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Attorney Spotlight

Learn about Richard Arnholt's diverse government contracts practice and why he chose to pursue a career in the legal field. Read more>

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In June 2017, Pinnacle Financial Partners, Inc. (NASDAQ: PNFP) closed a $1.9 billion merger with BNC Bancorp (NASDAQ: BNCN) pursuant to which BNC merged with and into Pinnacle. With the completion of the transaction, Pinnacle becomes a Top 50 U.S. Bank. The merger will create a four state footprint concentrated in 12 of the largest urban markets in the Southeast. 

Bass, Berry & Sims has served Pinnacle as primary corporate and securities counsel for more than 15 years and served as counsel on the transaction. Our attorneys were involved in all aspects related to the agreement, including tax, employee benefits and litigation. 

Read more details about the transaction here.

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Regulation A+

It seems that lately there has been a noticeable uptick in Regulation A+ activity, including several recent Reg A+ securities offerings where the stock now successfully trades on national exchanges. In light of this activity, we have published a set of FAQs about Regulation A+ securities offerings to help companies better understand this "mini-IPO" offering process, as well as pros and cons compared to a traditional underwritten IPO.

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Privacy Perils: Déjà Vu All Over Again

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September 9, 2016

In prior Privacy Perils (dated March 25, 2016, and November 13, 2015) and a client alert (dated February 4, 2015) we warned about the phishing scheme in which an email sender impersonates an actual person, usually a member of company or firm management. The bad actor requests funds be transferred to an account, typically represented to be that of a client or customer which would not seem facially inappropriate. Of course, the account is not that of the client or customer, but one controlled by the phisherman (or phisherwoman). This simplistic scheme has been so widely reported that by now you would think businesses, especially large and sophisticated ones, would be sufficiently educated about and mindful of the risk. Think again. Last week, because the email appeared to come from a top company executive in the German home office, a factory CFO for one of Europe's largest manufacturer of electrical cables and wires fell victim to this scheme and transferred overnight €40 million (~$44.7 million) to a fraudster's account. The shares of the company reportedly fell 5-7 % because of the loss.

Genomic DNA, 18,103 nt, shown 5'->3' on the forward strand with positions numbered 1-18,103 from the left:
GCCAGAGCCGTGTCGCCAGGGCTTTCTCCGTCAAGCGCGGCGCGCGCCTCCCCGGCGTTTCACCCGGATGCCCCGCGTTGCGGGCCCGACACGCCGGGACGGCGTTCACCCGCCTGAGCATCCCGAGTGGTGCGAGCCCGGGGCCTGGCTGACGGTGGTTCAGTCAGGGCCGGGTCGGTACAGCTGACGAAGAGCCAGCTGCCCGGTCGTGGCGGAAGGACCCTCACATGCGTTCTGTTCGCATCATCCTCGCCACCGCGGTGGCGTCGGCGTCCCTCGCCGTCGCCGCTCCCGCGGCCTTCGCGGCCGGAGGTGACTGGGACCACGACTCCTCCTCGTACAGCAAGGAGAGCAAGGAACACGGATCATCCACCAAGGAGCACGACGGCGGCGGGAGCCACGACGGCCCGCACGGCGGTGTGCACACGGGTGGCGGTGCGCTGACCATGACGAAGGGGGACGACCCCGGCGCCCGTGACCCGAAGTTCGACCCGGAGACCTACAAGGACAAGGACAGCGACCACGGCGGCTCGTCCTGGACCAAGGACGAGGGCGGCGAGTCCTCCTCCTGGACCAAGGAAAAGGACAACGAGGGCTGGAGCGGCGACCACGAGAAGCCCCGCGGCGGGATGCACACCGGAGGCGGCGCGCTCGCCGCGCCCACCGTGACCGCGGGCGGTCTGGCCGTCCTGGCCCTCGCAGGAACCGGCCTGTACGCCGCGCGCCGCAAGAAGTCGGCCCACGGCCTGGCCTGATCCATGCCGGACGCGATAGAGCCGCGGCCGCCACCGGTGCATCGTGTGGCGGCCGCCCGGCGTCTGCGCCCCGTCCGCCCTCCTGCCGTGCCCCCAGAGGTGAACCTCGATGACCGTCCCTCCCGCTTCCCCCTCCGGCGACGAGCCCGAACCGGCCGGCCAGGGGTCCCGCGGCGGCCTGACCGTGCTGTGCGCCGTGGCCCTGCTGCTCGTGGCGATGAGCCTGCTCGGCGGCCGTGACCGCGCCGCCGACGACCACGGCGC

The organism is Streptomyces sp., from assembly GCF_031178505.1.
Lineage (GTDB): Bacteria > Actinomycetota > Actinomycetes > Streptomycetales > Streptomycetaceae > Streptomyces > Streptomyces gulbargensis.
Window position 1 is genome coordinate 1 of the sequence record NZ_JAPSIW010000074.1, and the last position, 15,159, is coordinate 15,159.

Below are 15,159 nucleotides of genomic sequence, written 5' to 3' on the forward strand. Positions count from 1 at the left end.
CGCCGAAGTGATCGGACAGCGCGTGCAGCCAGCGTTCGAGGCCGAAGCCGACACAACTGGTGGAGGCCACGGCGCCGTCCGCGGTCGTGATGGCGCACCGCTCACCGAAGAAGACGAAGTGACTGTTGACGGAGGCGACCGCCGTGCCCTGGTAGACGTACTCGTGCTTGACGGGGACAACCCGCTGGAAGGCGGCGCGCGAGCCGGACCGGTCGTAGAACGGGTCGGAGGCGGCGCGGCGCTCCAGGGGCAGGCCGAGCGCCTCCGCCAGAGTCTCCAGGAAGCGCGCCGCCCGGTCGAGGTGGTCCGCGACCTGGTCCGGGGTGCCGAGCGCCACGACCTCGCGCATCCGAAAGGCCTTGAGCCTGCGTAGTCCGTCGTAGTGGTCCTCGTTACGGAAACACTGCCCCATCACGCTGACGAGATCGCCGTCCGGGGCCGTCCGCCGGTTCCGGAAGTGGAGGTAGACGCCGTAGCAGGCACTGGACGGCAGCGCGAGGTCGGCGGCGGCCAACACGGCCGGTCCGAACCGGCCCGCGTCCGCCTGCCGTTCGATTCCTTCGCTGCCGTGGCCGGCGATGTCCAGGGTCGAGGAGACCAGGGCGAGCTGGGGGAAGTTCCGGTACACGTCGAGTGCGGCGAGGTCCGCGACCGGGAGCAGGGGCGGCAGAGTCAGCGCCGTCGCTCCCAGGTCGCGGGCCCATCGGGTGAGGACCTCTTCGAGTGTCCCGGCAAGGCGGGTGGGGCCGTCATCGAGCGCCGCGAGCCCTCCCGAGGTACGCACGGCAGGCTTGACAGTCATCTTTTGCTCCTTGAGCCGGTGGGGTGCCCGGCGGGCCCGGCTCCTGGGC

Remember, before complying with any email request to transfer money (the company's or your own), always carefully check the email address of the sender before responding (i.e., "@bassberry.com," not "@basberry.com"), and, most importantly, pick up the phone and call the purported sender to confirm the transfer request. A short delay in sending money always beats giving it away.

Privacy Perils imageCheck out our series, Privacy Perils, to learn what steps you can take to guard your personal and company data. For more information about this topic and other cyber security concerns, please contact Bob Brewer, Tony McFarland, Elizabeth Warren or a member of our Privacy & Data Security team.


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